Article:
It turns out Meghan Markle could be set to release her own line of beauty products

Meghan Markle has been spotted visiting the estate of a major beauty marketing firm executive - and it could mean her own cosmetic line is in the works.

The Duchess of Sussex, 40, visited Guthy-Renker's co-founder Bill Guthy at his California home with Prince Harry and her mother Doria Raglan a few times early this year, reports The Sun.

The couple had also travelled on a private jet owned by the beauty firm during their recent New York tour, according to the Daily Mail.

It's led to increasing speculation that Meghan could be launching her own beauty line. It would be an incredibly lucrative move for the Duchess, following in the footsteps of the likes of Cindy Crawford, Kylie Jenner and Jennifer Lopez.

The couple were seen leaving Guthy's estate on March 1.

There's also been speculation that the Sussexes' controversial Oprah interview was filmed at Guthy's ranch.

The beauty executive is reportedly worth over $500 million - but his company Guthy-Renker has been fined for illegal business practices in the past.

The company had to pay out $26 million in a class-action lawsuit from customers who alleged its shampoo products caused hair loss. Meanwhile, ads for its acne treatment brand Proactiv were banned in the UK after being found to be "misleading".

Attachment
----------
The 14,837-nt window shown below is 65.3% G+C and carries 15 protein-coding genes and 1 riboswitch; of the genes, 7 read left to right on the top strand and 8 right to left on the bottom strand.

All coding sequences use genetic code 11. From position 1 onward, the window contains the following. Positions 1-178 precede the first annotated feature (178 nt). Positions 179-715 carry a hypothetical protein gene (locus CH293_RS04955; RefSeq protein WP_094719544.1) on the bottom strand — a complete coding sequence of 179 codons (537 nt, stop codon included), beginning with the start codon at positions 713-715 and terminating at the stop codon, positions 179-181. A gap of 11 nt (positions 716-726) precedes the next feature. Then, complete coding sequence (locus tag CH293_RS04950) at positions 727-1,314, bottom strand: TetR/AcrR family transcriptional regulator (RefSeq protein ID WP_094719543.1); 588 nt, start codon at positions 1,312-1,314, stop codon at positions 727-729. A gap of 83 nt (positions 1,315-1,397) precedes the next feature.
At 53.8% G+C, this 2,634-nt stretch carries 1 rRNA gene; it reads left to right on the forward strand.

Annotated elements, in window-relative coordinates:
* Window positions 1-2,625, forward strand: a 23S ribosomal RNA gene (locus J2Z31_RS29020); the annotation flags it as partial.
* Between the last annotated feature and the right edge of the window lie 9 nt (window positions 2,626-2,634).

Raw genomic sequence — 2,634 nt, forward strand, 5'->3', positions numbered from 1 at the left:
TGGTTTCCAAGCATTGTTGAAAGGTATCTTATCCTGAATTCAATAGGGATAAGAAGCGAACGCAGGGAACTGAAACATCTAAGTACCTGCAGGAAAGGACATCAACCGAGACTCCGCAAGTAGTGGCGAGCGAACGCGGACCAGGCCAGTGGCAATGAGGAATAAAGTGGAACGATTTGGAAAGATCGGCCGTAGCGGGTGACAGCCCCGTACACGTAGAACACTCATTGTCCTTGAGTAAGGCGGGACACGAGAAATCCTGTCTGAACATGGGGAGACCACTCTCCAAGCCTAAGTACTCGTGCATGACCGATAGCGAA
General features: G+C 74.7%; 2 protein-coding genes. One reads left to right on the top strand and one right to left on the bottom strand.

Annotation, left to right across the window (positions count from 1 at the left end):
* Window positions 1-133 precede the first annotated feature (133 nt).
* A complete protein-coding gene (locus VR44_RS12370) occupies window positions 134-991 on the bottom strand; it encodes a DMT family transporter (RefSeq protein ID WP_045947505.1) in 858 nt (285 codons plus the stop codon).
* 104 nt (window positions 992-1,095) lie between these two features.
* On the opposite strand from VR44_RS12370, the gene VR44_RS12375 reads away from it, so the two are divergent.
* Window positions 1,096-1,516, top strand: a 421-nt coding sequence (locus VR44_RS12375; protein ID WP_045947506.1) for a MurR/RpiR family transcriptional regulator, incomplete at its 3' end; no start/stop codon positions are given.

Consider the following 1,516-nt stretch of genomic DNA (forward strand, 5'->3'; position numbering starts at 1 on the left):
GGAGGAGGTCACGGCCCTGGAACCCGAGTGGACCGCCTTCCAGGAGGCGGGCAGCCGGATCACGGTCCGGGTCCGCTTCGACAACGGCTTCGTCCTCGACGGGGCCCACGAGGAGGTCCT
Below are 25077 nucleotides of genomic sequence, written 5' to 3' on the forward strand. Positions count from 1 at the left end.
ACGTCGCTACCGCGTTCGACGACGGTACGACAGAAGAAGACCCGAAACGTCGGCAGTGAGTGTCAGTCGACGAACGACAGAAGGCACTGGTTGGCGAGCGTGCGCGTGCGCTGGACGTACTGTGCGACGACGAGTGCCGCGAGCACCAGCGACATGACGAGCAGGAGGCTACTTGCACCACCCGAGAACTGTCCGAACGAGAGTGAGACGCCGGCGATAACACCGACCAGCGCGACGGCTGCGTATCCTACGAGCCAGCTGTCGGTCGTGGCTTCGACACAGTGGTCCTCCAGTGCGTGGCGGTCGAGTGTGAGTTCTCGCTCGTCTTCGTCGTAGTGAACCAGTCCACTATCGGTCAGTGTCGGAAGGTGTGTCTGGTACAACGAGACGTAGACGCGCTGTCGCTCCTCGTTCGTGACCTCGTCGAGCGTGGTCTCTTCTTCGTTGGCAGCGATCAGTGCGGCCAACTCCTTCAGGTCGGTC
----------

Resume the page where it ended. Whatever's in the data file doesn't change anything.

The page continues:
Meghan could be launching her own beauty line. Photo / Getty Images
Photo / Getty

It comes as the royal family brace themselves for another attack from Harry, who is bringing out a new book. The Duke of Sussex has a $28 million advance from publishers. Royal experts believe he is under pressure to identify the royal family member who allegedly made racist remarks about the colour of baby Archie's skin.

It's understood Harry has been making contact with Princess Diana's old friends while researching for the book.

It was originally thought he would leave most of the work to a ghostwriter, but sources are "surprised" at how involved he has become in the process.

This article was first published by the NZ Herald and is republished here with permission.